There is no doubt that we are in a golden year for superhero movies. Although we had a few setbacks like Shazam! Fury of the Gods, in general, the releases have been highly successful and popular. This is the case with Guardians of the Galaxy Vol. 3, which is being hailed as the best film in the MCU since Avengers: Endgame, and also with Spider-Man: Across the Spider-Verse, which has broken all possible critical records.
For The Flash, it is expected that its reception will be very similar. Since the first reactions to the movie came out, there were many who praised it as the best superhero film ever. However, now that the official reviews have arrived, it’s time to take a step back and assess the situation.
These are the reviews of The Flash
Unfortunately, and to the disappointment of many who believed we were witnessing the best DC movie in recent years, the reviews for The Flash have been mixed and far below what was said about Spider-Man: Across the Spider-Verse upon its release. While some positive things have been said about it, it falls short of the generated hype.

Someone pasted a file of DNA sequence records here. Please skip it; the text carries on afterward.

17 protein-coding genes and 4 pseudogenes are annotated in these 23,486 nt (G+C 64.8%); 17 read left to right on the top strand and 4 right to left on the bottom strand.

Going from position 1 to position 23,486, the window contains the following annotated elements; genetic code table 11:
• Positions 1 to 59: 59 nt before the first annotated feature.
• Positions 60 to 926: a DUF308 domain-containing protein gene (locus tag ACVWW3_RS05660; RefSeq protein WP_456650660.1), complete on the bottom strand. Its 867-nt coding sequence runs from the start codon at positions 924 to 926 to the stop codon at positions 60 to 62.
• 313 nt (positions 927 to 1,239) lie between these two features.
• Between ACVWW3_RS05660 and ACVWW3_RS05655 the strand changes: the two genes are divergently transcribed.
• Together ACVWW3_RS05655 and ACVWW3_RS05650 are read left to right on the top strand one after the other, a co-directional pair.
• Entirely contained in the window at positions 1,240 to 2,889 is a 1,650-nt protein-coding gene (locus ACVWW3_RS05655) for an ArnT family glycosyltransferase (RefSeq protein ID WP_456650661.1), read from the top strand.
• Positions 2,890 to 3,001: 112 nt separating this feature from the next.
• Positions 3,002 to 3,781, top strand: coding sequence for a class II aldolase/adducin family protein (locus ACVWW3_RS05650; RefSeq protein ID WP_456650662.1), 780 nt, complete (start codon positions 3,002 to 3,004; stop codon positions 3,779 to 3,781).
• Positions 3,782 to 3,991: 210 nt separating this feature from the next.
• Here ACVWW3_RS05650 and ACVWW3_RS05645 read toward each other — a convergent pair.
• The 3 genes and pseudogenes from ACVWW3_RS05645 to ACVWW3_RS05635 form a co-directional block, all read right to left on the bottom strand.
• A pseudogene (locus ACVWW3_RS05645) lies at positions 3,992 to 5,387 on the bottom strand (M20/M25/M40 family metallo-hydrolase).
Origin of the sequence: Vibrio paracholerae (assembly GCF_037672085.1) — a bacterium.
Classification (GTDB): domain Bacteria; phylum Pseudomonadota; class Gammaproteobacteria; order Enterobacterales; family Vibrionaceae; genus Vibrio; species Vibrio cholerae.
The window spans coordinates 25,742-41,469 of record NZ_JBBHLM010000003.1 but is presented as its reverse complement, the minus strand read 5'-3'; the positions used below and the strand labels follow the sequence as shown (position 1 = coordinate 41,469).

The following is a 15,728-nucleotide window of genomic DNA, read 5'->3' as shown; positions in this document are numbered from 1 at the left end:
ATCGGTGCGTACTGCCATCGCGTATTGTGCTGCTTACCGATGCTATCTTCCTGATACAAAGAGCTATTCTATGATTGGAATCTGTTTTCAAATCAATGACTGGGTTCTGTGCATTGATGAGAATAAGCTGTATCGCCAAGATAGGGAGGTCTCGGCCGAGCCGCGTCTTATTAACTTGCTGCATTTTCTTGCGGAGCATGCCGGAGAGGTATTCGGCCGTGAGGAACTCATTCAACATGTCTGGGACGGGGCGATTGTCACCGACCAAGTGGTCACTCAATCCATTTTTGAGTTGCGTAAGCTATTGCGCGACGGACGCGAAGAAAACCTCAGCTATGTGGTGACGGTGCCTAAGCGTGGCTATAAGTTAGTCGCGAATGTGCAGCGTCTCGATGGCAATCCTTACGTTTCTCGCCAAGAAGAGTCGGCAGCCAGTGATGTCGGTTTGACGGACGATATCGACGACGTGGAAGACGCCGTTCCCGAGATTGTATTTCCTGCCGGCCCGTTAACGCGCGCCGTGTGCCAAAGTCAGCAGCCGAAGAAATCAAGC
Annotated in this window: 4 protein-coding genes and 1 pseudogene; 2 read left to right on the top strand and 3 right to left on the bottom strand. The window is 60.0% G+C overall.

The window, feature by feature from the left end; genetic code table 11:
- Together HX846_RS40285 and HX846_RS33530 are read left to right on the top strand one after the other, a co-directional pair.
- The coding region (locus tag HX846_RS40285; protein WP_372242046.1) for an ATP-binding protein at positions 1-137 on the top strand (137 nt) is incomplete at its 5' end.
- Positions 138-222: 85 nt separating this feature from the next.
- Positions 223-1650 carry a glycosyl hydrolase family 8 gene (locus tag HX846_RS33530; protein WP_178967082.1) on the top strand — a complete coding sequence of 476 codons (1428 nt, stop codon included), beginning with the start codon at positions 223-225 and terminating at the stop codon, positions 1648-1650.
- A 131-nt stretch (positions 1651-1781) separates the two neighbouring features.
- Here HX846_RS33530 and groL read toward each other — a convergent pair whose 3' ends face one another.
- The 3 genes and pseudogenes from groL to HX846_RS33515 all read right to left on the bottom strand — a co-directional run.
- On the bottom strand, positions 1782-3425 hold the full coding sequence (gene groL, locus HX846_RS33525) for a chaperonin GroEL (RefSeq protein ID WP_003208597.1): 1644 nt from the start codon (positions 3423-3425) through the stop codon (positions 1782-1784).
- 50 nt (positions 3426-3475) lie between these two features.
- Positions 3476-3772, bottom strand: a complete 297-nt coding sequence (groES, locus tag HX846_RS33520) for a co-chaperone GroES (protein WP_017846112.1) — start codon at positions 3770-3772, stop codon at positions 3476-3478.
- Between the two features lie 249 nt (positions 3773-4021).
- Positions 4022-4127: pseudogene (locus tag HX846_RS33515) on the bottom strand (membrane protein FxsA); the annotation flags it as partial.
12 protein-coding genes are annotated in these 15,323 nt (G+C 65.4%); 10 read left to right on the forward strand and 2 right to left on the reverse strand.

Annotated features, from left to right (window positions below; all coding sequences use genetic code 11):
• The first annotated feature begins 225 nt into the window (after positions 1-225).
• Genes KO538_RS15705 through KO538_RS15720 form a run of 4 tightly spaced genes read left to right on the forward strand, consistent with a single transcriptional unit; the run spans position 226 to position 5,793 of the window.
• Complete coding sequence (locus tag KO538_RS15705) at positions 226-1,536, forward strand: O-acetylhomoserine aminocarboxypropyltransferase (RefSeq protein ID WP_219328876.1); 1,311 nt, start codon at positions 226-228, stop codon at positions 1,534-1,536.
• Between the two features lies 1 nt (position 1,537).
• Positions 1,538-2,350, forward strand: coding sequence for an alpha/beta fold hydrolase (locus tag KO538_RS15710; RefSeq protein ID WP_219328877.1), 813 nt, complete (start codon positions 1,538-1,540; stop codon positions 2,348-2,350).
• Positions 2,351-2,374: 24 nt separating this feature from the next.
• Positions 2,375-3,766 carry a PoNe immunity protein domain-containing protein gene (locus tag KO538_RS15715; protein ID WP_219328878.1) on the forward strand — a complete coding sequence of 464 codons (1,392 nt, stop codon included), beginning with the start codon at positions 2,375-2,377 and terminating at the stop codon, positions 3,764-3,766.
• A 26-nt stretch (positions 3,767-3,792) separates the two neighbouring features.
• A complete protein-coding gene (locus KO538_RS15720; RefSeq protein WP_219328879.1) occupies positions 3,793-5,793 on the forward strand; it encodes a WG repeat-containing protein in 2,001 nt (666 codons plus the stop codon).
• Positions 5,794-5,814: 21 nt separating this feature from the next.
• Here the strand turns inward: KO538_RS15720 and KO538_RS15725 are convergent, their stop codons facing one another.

On Rotten Tomatoes, The Flash debuted with a 72% positive rating, which is quite decent but falls short of being a top contender for the year. On Metacritic, the score drops to 60 out of 100, indicating that Andy Muschietti’s film falls quite far from expectations. Here are some words from key critics:
“The Flash wants to have its cake and eat it too, but then it wants another cake and eats that as well. There are some great ideas in The Flash, but the film doesn’t delve into any of them. As a result, The Flash doesn’t end up being an essential superhero movie, not even for Flash fans or Flashpoint enthusiasts” – Screen Rant
“Clearly, The Flash wants its audience to get caught up in the excitement of multiverse adventures, with returning superheroes and Barry Allen’s shenanigans, but it does so to the point where it never considers other aspects of time travel sensibly. It’s okay to have cameos and fan service, but the story needs to be there to support them, and that doesn’t happen with The Flash” – Collider
“In The Flash, the multiverse of possibilities that opens up by playing with the past becomes an excuse to throw all kinds of fan service at the audience, like the Batcave. Despite Ezra Miller’s liveliness, the movie overwhelms the actor’s personality as it progresses. The climactic battle against General Zod, with its lethal kamikaze batplane, black smoke columns rising from the ground, exaggerated sound, and fury, is executed in such a hostile manner that it engulfs you after a story that cunningly entices us” – Variety
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